Regional indigenous leader says local activist who opposed mining killed in remote Ecuador

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An Ecuadorean indigenous leader was slain just days before he planned to travel to U.N. climate talks in Peru to protest a Chinese-owned open-pit copper mine being developed on his community's ancestral lands, a tribal head said Monday.

Shuar Federation president Jose Chumapi told The Associated Press that Jose Tendetza's decomposed body was found in a river last week, a rope tied around the waist.

He said the cause of death was difficult to determine and Tendetza's body was buried after the Dec. 2 discovery. The death didn't come to light until now because the southern region bordering Peru where the death occurred is so remote.

Chumapi said Tendetza stridently opposed the Condor Mirador mine planned for property controlled by the company Ecuacorriente. The project has not yet been developed.

The federation president added that Tendetza had hoped to take his protest to the U.N. climate talks now underway in Lima, Peru. The high level phase of the gathering begins Tuesday.

There were no earlier reports of Tendetza receiving death threats or otherwise being mistreated.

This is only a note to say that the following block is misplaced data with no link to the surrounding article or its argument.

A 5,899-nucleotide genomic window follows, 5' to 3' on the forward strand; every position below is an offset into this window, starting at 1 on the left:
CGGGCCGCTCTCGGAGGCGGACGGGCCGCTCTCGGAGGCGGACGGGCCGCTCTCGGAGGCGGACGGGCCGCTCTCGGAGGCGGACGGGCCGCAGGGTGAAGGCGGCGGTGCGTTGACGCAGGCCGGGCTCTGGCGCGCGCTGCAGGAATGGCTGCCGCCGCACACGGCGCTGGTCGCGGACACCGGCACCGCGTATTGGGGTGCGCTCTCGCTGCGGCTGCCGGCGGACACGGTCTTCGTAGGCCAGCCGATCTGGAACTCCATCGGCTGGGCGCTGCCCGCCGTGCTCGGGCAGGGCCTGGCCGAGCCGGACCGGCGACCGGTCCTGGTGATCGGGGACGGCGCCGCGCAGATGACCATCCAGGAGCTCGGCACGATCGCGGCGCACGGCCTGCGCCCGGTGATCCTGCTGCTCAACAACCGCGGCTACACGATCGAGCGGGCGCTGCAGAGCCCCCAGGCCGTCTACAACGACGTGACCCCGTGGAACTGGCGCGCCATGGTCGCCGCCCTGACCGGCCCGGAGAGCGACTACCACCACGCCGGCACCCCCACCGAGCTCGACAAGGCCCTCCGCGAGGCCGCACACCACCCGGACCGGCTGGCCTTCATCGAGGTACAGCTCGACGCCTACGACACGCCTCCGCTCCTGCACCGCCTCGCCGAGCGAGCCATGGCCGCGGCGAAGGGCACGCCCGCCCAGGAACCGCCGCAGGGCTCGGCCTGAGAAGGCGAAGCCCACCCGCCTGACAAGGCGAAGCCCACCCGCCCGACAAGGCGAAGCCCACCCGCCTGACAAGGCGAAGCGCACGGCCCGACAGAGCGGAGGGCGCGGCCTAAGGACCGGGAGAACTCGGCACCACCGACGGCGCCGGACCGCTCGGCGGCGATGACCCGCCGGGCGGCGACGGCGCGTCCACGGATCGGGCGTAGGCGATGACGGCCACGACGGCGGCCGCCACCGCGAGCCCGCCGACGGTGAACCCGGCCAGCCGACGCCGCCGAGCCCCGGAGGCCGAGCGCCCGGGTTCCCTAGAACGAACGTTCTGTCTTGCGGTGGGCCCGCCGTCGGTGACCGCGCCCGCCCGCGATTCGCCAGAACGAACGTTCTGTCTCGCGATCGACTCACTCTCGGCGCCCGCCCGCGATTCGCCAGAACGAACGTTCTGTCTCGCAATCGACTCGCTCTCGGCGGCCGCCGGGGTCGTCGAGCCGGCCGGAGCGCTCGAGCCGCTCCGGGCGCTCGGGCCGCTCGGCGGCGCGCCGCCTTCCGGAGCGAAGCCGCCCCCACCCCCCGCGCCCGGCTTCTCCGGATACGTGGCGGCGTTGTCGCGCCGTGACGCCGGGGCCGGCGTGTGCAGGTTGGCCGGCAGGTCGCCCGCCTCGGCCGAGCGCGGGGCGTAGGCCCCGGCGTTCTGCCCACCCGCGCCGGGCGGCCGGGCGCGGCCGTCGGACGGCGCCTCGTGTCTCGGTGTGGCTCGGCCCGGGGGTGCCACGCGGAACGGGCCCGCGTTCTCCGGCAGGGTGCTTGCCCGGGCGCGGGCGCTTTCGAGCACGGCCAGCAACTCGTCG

Chumapi said Ecuacorriente had filed three complaints against Tendetza accusing him of trespassing. The Shuar insist the mine property is on ancestral lands where they have lived "for more than a thousand years" even though they don't hold formal property titles, Chumapi said.

The former head of the Shuar group, Domingo Ankuash, told the AP that "the Ecuadorean government, without consulting anyone, gave our land to Ecuacorriente. They put up wire fences and everything inside them was destroyed: homes, and crops of banana, cassava and corn."

Ecuadorean indigenous communities are increasingly at odds with President Rafael Correa's government over state-supported mining projects that they say will contaminate Amazon rainforest and their water.